“Driver error” caused the death of teenager who died in a collision, inquest rules

The inquest was held at Lawrence Court in Huntingdon

The inquest was held at Lawrence Court in Huntingdon - Credit: Archant

An inquest has ruled that a misplaced intubation tube and a “slight delay” in the ambulance service attending the scene of a road traffic accident did not contribute to the death of a 17-year-old girl from Kimbolton.

Assistant coroner for Cambridgeshire, Simon Milburn, described the death of Tallulah Hampton, of Tollfield, as a "tragic and unnecessary loss of life".

The inquest heard the teenager was the passenger in a silver Ford Fiesta, driven by Jack Simpson, and suffered "unsurvivable injuries" which included extensive lacerations to her head and spine and internal bleeding. She died at 11.23pm at Addenbrooke's Hospital, in Cambridge.

Simpson, the court heard, only had a provisional driving licence, was over the drug drive limit after smoking cannabis, and after the collision at 5.10pm on August 28, 2016, he fled the scene.

The incident happened on the B645 road between Tilbrook and Kimbolton and accident investigator for Cambridgeshire police, PC John Blood, concluded that Simpson lost control of the vehicle as he was negotiating a bend.

The car left the road, mounted the verge and hit two trees before coming to a standstill. He said no mechanical defects were found on the car that would have contributed to the collision and he put the incident down to "driver error".

The inquest was told that Tallulah had been working at the White Horse pub in Tilbrook, and was picked up by Simpson at 5pm.

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Mr Milburn said there had been a "slight delay" in paramedics from the East of England Ambulance Service attending the scene, but he said this was due to the "rural location".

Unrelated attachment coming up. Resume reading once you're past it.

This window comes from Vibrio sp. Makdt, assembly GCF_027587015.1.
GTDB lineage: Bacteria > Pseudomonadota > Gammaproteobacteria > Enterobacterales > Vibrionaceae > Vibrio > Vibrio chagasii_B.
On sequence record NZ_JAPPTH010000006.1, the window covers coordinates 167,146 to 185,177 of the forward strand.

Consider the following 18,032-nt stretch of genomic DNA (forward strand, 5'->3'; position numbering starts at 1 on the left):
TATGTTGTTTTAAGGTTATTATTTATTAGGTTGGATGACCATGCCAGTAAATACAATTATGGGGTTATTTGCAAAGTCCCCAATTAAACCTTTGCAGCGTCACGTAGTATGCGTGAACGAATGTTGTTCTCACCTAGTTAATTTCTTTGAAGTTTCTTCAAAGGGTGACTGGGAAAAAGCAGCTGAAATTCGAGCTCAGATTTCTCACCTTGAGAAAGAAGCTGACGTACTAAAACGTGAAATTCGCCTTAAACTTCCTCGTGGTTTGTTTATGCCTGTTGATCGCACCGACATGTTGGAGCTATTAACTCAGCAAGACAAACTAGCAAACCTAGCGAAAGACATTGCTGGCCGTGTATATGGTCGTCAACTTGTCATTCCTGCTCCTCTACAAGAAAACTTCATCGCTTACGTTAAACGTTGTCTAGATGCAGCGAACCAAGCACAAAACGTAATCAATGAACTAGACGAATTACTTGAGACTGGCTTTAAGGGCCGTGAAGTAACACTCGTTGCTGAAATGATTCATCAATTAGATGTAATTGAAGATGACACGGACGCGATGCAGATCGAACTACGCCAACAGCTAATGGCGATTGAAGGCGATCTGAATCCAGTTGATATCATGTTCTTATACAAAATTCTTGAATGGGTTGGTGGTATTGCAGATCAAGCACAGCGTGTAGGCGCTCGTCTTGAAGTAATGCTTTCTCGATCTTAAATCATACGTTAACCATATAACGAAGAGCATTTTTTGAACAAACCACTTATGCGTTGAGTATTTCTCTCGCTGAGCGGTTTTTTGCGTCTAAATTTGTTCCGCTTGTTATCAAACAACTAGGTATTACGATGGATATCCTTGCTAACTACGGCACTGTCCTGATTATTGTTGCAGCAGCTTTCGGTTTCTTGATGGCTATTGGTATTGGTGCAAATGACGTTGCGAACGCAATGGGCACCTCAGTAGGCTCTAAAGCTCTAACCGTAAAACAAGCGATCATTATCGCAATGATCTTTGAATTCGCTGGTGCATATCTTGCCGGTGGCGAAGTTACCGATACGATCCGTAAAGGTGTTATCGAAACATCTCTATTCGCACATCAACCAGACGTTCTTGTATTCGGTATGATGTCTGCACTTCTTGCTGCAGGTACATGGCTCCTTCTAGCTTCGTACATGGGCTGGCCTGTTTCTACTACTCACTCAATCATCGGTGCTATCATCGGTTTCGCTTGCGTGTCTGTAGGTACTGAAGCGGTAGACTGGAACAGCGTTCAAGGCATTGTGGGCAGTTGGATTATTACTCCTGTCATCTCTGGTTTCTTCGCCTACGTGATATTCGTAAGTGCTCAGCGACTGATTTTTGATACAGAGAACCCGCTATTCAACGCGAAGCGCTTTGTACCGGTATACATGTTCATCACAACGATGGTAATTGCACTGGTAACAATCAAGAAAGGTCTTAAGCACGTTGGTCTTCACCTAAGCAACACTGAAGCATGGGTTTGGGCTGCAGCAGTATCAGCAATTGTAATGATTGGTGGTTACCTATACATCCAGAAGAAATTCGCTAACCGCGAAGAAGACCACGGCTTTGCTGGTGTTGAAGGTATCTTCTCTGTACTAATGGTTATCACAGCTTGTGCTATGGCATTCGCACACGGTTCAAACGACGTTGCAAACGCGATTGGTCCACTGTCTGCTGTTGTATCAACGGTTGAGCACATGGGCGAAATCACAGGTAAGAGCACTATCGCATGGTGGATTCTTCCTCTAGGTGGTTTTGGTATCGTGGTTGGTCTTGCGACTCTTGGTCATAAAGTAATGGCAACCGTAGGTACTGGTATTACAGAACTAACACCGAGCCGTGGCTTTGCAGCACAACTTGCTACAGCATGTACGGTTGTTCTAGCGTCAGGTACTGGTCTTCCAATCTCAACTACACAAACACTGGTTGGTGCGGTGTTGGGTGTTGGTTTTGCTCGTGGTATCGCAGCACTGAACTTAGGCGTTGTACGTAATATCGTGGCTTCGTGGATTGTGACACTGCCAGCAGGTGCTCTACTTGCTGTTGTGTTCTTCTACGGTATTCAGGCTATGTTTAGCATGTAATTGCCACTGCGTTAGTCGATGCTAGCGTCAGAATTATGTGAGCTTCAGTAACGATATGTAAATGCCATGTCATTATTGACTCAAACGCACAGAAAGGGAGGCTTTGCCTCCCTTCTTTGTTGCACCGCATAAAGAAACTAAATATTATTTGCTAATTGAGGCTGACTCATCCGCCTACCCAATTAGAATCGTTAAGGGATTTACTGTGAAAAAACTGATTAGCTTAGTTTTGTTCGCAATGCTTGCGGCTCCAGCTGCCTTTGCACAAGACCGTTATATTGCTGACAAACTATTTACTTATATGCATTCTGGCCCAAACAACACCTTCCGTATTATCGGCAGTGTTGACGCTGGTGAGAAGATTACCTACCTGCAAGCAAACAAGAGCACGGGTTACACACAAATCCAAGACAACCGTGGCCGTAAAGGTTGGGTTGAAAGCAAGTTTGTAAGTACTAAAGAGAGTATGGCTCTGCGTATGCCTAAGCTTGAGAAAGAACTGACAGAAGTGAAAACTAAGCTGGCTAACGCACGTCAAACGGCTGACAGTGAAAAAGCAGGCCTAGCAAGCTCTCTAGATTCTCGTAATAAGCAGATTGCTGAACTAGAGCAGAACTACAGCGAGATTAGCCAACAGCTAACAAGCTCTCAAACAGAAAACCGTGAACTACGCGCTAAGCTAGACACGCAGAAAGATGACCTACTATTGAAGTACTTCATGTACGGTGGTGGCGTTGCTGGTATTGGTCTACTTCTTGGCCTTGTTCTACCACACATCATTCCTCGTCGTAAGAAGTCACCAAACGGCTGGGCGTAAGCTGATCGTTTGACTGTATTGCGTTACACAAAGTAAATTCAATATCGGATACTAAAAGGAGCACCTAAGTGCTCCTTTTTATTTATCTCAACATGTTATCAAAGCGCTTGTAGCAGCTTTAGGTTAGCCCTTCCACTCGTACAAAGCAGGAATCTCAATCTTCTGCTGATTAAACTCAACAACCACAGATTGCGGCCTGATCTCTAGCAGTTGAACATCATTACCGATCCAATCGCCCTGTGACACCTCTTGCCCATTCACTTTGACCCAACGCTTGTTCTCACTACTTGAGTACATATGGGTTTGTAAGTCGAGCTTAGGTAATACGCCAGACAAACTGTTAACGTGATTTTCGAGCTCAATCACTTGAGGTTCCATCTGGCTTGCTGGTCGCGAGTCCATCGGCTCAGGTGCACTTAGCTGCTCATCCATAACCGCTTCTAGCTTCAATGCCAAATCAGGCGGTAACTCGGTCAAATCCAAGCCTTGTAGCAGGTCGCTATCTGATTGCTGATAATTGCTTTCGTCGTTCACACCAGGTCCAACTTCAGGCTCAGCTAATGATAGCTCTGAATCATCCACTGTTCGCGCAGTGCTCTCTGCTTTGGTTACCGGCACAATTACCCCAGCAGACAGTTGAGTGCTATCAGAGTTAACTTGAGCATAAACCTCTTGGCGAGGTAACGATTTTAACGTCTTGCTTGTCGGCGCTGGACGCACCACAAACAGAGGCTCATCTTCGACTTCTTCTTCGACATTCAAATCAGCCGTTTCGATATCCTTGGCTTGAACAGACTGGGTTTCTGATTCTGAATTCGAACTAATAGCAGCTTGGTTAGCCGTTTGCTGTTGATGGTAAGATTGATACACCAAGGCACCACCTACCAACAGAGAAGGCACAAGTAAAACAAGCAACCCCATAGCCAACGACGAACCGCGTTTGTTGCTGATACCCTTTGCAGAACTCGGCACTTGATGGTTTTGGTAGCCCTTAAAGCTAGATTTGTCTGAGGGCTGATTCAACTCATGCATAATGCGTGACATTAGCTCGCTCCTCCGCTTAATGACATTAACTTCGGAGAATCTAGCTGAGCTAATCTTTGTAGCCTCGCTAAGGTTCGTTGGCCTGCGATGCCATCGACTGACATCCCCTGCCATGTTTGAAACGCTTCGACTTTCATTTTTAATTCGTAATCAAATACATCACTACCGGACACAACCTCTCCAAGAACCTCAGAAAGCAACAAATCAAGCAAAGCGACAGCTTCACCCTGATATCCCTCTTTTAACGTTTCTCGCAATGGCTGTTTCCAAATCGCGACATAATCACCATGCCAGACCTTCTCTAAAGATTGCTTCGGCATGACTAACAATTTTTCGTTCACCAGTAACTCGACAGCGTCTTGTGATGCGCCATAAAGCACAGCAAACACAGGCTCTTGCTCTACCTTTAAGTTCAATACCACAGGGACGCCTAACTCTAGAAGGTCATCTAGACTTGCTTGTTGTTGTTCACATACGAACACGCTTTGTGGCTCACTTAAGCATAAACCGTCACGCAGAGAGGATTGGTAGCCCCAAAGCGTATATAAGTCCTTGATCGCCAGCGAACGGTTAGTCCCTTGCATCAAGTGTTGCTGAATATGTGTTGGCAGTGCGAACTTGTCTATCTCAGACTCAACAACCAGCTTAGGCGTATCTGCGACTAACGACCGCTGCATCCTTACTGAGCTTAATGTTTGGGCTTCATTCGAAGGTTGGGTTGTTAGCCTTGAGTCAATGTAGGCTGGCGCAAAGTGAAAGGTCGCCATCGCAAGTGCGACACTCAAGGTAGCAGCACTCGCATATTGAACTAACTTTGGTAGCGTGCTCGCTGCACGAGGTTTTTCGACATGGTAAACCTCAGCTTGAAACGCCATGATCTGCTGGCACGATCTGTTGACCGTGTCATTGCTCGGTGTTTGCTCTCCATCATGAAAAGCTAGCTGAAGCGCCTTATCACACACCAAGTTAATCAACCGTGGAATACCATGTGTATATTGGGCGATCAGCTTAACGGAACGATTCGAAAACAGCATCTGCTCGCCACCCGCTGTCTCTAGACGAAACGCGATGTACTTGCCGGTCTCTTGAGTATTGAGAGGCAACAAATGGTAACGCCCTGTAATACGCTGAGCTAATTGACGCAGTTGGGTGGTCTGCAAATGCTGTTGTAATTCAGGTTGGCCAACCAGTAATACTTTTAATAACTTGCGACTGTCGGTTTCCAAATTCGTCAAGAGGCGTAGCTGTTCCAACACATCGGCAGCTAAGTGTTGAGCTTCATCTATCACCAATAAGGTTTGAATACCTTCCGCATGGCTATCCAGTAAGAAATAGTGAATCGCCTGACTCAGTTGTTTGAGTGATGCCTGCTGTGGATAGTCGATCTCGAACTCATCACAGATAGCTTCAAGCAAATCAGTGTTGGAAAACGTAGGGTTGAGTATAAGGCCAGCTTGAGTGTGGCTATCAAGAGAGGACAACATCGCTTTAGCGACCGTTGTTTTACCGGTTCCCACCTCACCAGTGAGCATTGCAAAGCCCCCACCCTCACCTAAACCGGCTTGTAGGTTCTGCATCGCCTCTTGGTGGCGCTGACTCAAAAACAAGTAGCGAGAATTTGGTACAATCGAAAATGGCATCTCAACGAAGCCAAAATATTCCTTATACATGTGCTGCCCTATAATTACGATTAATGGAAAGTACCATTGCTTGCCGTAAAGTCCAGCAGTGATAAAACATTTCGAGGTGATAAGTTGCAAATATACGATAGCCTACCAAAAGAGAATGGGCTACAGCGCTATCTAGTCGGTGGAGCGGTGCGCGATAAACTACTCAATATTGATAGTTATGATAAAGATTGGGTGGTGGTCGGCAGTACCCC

He said two off-duty paramedics were first at the scene and called for assistance, but once the ambulance service arrived, it was the first on-duty paramedic who placed the intubation tube into Tullulah's oesophagus rather than her trachea.

A serious incident report was carried by the ambulance service who admitted the misplacing of the tube and said "lessons had been learned".

Dr John Grant, a consultant pathologist at Addenbrooke's Hospital, who carried out the post mortem examination, said the injuries Tullulah sustained were not survivable, particularly the damage to the spinal chord. He said there was also "irretrievable brain damage and by the time the tube had been inserted, the damage would have been done".

Mr Milburn said: "I am quite satisfied that the injuries were so severe that the intervention of an incorrect intubation tube did not play any part in her death.

The driver lost control of his vehicle as he attempted to negotiate a right-hand bend and the car left the road and hit a tree."

The medical cause of death was fracture and laceration of the cervical spine and a cranial cervical disassociation injury.